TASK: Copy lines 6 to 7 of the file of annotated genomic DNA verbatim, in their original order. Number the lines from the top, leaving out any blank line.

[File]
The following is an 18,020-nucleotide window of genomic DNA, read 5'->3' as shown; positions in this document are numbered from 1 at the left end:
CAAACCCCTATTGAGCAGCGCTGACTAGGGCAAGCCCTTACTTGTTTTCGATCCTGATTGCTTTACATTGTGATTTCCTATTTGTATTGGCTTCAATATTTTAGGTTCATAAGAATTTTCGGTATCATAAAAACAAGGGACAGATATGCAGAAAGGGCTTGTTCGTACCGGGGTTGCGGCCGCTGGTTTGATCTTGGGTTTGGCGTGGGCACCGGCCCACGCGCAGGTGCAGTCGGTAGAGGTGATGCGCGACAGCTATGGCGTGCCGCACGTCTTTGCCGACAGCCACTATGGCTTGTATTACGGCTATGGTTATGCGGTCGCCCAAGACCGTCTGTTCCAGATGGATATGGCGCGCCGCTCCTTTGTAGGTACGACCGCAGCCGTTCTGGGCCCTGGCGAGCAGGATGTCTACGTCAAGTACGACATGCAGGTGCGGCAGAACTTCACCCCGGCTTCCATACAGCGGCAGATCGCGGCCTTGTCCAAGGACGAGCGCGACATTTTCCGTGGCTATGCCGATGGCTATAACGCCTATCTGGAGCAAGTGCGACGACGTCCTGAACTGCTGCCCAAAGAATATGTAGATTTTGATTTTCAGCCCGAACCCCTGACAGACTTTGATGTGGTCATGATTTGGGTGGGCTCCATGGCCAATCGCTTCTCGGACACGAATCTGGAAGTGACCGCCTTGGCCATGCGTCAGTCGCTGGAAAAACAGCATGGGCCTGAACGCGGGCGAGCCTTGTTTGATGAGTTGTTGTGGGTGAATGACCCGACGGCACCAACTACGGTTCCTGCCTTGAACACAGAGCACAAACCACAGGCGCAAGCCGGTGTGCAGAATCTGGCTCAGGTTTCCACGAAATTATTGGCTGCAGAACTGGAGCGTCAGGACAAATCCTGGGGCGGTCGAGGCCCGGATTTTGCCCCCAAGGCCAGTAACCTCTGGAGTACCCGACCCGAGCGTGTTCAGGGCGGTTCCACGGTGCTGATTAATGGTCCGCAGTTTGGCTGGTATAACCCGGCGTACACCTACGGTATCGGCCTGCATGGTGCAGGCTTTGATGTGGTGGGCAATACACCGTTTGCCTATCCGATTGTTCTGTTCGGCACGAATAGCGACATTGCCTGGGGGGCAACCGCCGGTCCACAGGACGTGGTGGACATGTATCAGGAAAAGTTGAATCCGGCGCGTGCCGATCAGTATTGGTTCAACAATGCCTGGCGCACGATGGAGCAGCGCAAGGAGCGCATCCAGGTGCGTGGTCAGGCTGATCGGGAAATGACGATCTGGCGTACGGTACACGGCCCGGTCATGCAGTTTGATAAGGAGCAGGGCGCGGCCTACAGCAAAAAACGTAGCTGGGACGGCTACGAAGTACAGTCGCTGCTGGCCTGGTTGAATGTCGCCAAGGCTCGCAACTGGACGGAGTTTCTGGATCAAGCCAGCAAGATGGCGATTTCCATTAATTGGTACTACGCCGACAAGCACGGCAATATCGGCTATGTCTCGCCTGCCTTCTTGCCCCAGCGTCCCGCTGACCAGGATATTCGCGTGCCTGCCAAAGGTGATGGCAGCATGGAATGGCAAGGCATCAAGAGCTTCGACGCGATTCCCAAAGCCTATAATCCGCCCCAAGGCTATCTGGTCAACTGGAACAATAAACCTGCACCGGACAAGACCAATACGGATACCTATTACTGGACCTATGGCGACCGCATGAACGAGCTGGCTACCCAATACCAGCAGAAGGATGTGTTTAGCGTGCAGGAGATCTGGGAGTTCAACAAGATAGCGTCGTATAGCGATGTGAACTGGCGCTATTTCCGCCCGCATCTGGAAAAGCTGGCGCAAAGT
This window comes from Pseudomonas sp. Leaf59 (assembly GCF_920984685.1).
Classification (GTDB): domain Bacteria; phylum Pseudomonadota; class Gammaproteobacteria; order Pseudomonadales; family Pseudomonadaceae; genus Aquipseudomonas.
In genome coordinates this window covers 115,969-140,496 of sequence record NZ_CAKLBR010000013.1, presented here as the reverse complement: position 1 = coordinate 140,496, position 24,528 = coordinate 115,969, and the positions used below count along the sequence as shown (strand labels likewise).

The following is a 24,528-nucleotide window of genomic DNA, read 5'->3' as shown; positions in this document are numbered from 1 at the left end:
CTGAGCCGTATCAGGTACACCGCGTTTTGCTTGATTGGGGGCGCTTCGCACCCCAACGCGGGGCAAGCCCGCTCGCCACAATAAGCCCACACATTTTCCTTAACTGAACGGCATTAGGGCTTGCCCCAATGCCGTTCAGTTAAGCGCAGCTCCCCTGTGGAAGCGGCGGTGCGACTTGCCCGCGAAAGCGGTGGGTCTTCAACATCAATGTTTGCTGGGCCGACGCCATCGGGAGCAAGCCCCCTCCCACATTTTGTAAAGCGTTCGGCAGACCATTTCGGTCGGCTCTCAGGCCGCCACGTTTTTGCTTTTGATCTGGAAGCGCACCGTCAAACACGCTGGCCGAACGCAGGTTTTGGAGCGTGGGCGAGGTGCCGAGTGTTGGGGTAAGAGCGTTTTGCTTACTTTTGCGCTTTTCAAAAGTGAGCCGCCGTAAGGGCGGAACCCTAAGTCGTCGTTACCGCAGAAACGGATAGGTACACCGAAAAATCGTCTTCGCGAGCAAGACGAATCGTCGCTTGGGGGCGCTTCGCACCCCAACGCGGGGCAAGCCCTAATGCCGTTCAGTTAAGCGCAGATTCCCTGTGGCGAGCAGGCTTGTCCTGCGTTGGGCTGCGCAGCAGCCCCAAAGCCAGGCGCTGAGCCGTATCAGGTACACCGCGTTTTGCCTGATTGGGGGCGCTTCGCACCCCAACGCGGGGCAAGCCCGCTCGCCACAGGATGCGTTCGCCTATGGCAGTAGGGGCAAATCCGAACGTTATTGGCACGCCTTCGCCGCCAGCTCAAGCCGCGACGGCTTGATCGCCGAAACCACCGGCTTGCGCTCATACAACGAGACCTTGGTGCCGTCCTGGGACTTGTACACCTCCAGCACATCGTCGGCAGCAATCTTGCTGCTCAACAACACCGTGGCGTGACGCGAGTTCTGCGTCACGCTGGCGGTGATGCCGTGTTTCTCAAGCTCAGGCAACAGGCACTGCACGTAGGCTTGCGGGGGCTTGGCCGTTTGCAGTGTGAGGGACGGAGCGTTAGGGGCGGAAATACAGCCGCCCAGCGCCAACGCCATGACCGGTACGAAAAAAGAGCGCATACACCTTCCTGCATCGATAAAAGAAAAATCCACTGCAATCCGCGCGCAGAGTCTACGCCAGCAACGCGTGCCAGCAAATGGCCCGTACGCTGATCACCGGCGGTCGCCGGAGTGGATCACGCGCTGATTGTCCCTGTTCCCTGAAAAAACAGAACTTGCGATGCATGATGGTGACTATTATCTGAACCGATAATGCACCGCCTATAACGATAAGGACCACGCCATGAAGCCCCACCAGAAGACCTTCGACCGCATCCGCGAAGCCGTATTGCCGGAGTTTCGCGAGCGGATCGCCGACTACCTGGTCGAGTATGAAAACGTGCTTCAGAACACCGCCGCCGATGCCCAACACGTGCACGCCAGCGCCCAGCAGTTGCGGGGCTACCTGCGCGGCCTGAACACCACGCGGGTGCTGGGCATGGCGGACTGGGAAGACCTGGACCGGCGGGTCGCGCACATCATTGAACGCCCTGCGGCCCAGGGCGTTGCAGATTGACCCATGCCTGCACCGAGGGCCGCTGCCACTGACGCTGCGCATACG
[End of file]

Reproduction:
The following is a 24,528-nucleotide window of genomic DNA, read 5'->3' as shown; positions in this document are numbered from 1 at the left end:
CTGAGCCGTATCAGGTACACCGCGTTTTGCTTGATTGGGGGCGCTTCGCACCCCAACGCGGGGCAAGCCCGCTCGCCACAATAAGCCCACACATTTTCCTTAACTGAACGGCATTAGGGCTTGCCCCAATGCCGTTCAGTTAAGCGCAGCTCCCCTGTGGAAGCGGCGGTGCGACTTGCCCGCGAAAGCGGTGGGTCTTCAACATCAATGTTTGCTGGGCCGACGCCATCGGGAGCAAGCCCCCTCCCACATTTTGTAAAGCGTTCGGCAGACCATTTCGGTCGGCTCTCAGGCCGCCACGTTTTTGCTTTTGATCTGGAAGCGCACCGTCAAACACGCTGGCCGAACGCAGGTTTTGGAGCGTGGGCGAGGTGCCGAGTGTTGGGGTAAGAGCGTTTTGCTTACTTTTGCGCTTTTCAAAAGTGAGCCGCCGTAAGGGCGGAACCCTAAGTCGTCGTTACCGCAGAAACGGATAGGTACACCGAAAAATCGTCTTCGCGAGCAAGACGAATCGTCGCTTGGGGGCGCTTCGCACCCCAACGCGGGGCAAGCCCTAATGCCGTTCAGTTAAGCGCAGATTCCCTGTGGCGAGCAGGCTTGTCCTGCGTTGGGCTGCGCAGCAGCCCCAAAGCCAGGCGCTGAGCCGTATCAGGTACACCGCGTTTTGCCTGATTGGGGGCGCTTCGCACCCCAACGCGGGGCAAGCCCGCTCGCCACAGGATGCGTTCGCCTATGGCAGTAGGGGCAAATCCGAACGTTATTGGCACGCCTTCGCCGCCAGCTCAAGCCGCGACGGCTTGATCGCCGAAACCACCGGCTTGCGCTCATACAACGAGACCTTGGTGCCGTCCTGGGACTTGTACACCTCCAGCACATCGTCGGCAGCAATCTTGCTGCTCAACAACACCGTGGCGTGACGCGAGTTCTGCGTCACGCTGGCGGTGATGCCGTGTTTCTCAAGCTCAGGCAACAGGCACTGCACGTAGGCTTGCGGGGGCTTGGCCGTTTGCAGTGTGAGGGACGGAGCGTTAGGGGCGGAAATACAGCCGCCCAGCGCCAACGCCATGACCGGTACGAAAAAAGAGCGCATACACCTTCCTGCATCGATAAAAGAAAAATCCACTGCAATCCGCGCGCAGAGTCTACGCCAGCAACGCGTGCCAGCAAATGGCCCGTACGCTGATCACCGGCGGTCGCCGGAGTGGATCACGCGCTGATTGTCCCTGTTCCCTGAAAAAACAGAACTTGCGATGCATGATGGTGACTATTATCTGAACCGATAATGCACCGCCTATAACGATAAGGACCACGCCATGAAGCCCCACCAGAAGACCTTCGACCGCATCCGCGAAGCCGTATTGCCGGAGTTTCGCGAGCGGATCGCCGACTACCTGGTCGAGTATGAAAACGTGCTTCAGAACACCGCCGCCGATGCCCAACACGTGCACGCCAGCGCCCAGCAGTTGCGGGGCTACCTGCGCGGCCTGAACACCACGCGGGTGCTGGGCATGGCGGACTGGGAAGACCTGGACCGGCGGGTCGCGCACATCATTGAACGCCCTGCGGCCCAGGGCGTTGCAGATTGACCCATGCCTGCACCGAGGGCCGCTGCCACTGACGCTGCGCATACG